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Student Profiles

Jon Butler

Jon Butler's Division II studies took him from Woods Hole to Hawaii.

Jon Butler

Jon Butler 11F's Division II studies took him from Woods Hole to Hawaii. As part of his work, Butler spent a semester with the Sea Education Association, starting by studying phytoplankton at Woods Hole and then sailing from Tahiti to Hawaii via tall ship.

"It was unreal, totally crazy," he says. "I would recommend that trip to anyone."

Locally, Butler worked at Australis Aquaculture with Josh Goldman 81F. Located close to campus, in Turner's Falls, Australis features one of the largest land-based aquaculture facilities in America.

On campus, Butler lives in the Enfield Solar Greenhouse Mod, a communal mod with a green house attached, cared for and maintained by its residents. He has been working on his own aquaculture system, raising barramundi, an Australian white fish, and using hydroponic plants to absorb the nitrogen from the fish waste. The result, Butler says, replicates the ecology of a stream or lake.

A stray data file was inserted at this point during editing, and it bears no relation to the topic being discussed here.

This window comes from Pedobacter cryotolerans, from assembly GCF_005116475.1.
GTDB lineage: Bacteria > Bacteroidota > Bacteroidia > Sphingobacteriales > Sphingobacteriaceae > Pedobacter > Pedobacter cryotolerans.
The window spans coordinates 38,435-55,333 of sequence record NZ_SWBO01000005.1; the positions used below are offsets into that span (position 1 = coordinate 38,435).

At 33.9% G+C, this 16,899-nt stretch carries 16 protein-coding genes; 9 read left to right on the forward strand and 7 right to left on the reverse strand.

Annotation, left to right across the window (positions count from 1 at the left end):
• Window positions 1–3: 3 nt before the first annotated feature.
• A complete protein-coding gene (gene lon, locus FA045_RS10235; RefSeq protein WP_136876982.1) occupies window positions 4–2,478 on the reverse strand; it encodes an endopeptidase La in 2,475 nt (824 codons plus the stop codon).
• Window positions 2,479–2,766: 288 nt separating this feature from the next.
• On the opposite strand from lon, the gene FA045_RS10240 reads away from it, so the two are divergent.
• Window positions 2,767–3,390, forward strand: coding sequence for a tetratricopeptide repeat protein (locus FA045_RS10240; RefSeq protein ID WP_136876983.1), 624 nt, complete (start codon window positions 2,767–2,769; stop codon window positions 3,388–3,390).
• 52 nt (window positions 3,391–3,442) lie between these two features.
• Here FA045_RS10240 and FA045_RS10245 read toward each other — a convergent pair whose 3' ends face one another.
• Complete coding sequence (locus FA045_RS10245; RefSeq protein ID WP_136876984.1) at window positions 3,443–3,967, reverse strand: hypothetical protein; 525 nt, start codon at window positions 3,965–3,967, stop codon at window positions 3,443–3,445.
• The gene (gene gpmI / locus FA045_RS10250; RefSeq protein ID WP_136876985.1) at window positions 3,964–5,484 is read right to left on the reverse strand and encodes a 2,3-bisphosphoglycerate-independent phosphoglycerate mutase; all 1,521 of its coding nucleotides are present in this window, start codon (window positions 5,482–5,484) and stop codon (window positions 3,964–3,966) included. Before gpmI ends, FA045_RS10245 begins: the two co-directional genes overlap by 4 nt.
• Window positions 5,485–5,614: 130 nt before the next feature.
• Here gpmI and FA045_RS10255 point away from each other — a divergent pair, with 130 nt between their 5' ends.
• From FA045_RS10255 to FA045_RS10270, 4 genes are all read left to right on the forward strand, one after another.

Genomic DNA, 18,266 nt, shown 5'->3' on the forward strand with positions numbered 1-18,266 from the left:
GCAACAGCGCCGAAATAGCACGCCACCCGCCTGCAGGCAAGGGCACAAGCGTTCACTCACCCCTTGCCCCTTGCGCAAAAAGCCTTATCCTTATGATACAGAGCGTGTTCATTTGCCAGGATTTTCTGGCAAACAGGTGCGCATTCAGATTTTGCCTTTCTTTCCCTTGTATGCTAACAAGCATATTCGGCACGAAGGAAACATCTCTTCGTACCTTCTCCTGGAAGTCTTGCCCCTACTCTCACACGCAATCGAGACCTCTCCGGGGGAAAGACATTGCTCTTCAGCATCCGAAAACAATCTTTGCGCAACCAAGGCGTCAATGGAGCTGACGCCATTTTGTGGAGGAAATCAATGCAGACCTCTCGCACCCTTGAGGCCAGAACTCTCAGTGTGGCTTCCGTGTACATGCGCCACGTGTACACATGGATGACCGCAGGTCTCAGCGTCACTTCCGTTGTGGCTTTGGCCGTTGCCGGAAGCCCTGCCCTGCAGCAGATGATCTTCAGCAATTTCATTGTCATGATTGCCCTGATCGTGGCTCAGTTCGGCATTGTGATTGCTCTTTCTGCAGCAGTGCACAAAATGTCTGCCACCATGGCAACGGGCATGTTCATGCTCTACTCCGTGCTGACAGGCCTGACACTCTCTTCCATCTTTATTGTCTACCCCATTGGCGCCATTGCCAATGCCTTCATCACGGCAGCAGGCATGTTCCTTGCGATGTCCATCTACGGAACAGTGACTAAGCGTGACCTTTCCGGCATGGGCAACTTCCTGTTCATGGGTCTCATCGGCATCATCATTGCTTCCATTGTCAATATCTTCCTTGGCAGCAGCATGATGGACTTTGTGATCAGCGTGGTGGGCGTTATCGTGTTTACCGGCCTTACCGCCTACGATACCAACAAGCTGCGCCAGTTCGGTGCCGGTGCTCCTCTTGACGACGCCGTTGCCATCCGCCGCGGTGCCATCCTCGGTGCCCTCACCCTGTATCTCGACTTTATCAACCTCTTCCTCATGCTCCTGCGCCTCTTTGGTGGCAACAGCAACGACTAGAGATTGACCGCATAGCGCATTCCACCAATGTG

Butler was able to construct the aquaculture system with a grant from the Ray and Lorna Coppinger Endowment, established in 2006 to support student and student-faculty collaborative research in the cognitive and biological sciences.

The Greenhouse Mod provides Butler with a fertile intellectual environment. "We have a group of people with a common goal, who are involved across different disciplines--the humanities, theater, hard science," he says. "We all come together to brainstorm how to make the greenhouse a better place. It's fun to interact with lots of different community members in a space we're trying to make useful and pleasant for everyone."

Butler, who is a transfer student, says he finds Hampshire professors particularly engaged with their students. "The professors take you seriously here, and listen to everything you have to say, even if you're just starting to figure things out and don't have a fully formed thought," he says. "They really care about trying to expose students to new ideas, and get excited when students ask a probing question that they might not have expected. It's nice to see professors' eyes light up in that moment."


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